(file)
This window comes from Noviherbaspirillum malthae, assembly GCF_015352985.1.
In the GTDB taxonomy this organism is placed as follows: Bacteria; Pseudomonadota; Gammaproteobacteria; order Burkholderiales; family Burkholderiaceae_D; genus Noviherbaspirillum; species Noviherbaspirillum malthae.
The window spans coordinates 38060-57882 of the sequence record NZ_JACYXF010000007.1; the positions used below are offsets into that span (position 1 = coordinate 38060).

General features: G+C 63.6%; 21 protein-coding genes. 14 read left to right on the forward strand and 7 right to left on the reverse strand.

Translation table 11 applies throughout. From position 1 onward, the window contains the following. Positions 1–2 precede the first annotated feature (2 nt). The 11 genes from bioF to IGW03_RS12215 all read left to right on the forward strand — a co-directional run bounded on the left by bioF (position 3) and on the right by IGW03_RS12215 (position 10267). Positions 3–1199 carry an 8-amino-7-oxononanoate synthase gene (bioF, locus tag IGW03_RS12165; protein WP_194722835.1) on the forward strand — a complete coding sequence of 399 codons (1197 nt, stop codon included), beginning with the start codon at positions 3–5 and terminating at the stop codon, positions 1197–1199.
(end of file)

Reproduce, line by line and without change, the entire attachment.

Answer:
This window comes from Noviherbaspirillum malthae, assembly GCF_015352985.1.
In the GTDB taxonomy this organism is placed as follows: Bacteria; Pseudomonadota; Gammaproteobacteria; order Burkholderiales; family Burkholderiaceae_D; genus Noviherbaspirillum; species Noviherbaspirillum malthae.
The window spans coordinates 38060-57882 of the sequence record NZ_JACYXF010000007.1; the positions used below are offsets into that span (position 1 = coordinate 38060).

General features: G+C 63.6%; 21 protein-coding genes. 14 read left to right on the forward strand and 7 right to left on the reverse strand.

Translation table 11 applies throughout. From position 1 onward, the window contains the following. Positions 1–2 precede the first annotated feature (2 nt). The 11 genes from bioF to IGW03_RS12215 all read left to right on the forward strand — a co-directional run bounded on the left by bioF (position 3) and on the right by IGW03_RS12215 (position 10267). Positions 3–1199 carry an 8-amino-7-oxononanoate synthase gene (bioF, locus tag IGW03_RS12165; protein WP_194722835.1) on the forward strand — a complete coding sequence of 399 codons (1197 nt, stop codon included), beginning with the start codon at positions 3–5 and terminating at the stop codon, positions 1197–1199.